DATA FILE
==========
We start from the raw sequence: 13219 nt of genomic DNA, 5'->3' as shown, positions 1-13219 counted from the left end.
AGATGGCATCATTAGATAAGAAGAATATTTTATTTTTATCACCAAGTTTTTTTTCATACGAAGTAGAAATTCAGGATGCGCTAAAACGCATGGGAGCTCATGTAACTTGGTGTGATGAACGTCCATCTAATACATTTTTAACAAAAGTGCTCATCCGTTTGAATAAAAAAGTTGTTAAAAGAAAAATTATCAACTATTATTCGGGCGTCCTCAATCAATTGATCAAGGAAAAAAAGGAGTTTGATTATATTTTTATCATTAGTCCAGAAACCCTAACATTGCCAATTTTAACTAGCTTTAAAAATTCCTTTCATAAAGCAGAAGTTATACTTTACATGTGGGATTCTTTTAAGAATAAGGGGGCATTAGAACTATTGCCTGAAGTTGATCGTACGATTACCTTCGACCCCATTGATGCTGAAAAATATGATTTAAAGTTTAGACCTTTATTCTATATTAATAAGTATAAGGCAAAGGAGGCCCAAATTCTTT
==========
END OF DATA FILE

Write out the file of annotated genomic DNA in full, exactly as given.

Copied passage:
We start from the raw sequence: 13219 nt of genomic DNA, 5'->3' as shown, positions 1-13219 counted from the left end.
AGATGGCATCATTAGATAAGAAGAATATTTTATTTTTATCACCAAGTTTTTTTTCATACGAAGTAGAAATTCAGGATGCGCTAAAACGCATGGGAGCTCATGTAACTTGGTGTGATGAACGTCCATCTAATACATTTTTAACAAAAGTGCTCATCCGTTTGAATAAAAAAGTTGTTAAAAGAAAAATTATCAACTATTATTCGGGCGTCCTCAATCAATTGATCAAGGAAAAAAAGGAGTTTGATTATATTTTTATCATTAGTCCAGAAACCCTAACATTGCCAATTTTAACTAGCTTTAAAAATTCCTTTCATAAAGCAGAAGTTATACTTTACATGTGGGATTCTTTTAAGAATAAGGGGGCATTAGAACTATTGCCTGAAGTTGATCGTACGATTACCTTCGACCCCATTGATGCTGAAAAATATGATTTAAAGTTTAGACCTTTATTCTATATTAATAAGTATAAGGCAAAGGAGGCCCAAATTCTTT